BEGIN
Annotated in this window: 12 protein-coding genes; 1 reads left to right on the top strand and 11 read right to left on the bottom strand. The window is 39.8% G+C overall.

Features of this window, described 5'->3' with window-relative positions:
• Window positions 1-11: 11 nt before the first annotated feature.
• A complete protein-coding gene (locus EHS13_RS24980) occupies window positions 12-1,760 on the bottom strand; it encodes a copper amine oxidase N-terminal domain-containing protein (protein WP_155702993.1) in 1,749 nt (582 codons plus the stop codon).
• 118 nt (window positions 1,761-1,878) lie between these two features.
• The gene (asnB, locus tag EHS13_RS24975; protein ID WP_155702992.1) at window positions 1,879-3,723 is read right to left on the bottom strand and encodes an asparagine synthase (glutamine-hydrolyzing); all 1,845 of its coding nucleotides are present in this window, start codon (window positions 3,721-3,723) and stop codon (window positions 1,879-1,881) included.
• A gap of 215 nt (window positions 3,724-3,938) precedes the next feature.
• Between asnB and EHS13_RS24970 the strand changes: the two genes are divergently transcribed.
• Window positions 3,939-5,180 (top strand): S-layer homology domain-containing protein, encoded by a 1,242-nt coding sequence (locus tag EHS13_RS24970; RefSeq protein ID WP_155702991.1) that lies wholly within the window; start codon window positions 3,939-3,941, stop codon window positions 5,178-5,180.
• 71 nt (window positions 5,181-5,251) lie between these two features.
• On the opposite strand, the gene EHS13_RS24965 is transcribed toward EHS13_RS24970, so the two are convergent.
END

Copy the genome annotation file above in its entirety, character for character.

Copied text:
Annotated in this window: 12 protein-coding genes; 1 reads left to right on the top strand and 11 read right to left on the bottom strand. The window is 39.8% G+C overall.

Features of this window, described 5'->3' with window-relative positions:
• Window positions 1-11: 11 nt before the first annotated feature.
• A complete protein-coding gene (locus EHS13_RS24980) occupies window positions 12-1,760 on the bottom strand; it encodes a copper amine oxidase N-terminal domain-containing protein (protein WP_155702993.1) in 1,749 nt (582 codons plus the stop codon).
• 118 nt (window positions 1,761-1,878) lie between these two features.
• The gene (asnB, locus tag EHS13_RS24975; protein ID WP_155702992.1) at window positions 1,879-3,723 is read right to left on the bottom strand and encodes an asparagine synthase (glutamine-hydrolyzing); all 1,845 of its coding nucleotides are present in this window, start codon (window positions 3,721-3,723) and stop codon (window positions 1,879-1,881) included.
• A gap of 215 nt (window positions 3,724-3,938) precedes the next feature.
• Between asnB and EHS13_RS24970 the strand changes: the two genes are divergently transcribed.
• Window positions 3,939-5,180 (top strand): S-layer homology domain-containing protein, encoded by a 1,242-nt coding sequence (locus tag EHS13_RS24970; RefSeq protein ID WP_155702991.1) that lies wholly within the window; start codon window positions 3,939-3,941, stop codon window positions 5,178-5,180.
• 71 nt (window positions 5,181-5,251) lie between these two features.
• On the opposite strand, the gene EHS13_RS24965 is transcribed toward EHS13_RS24970, so the two are convergent.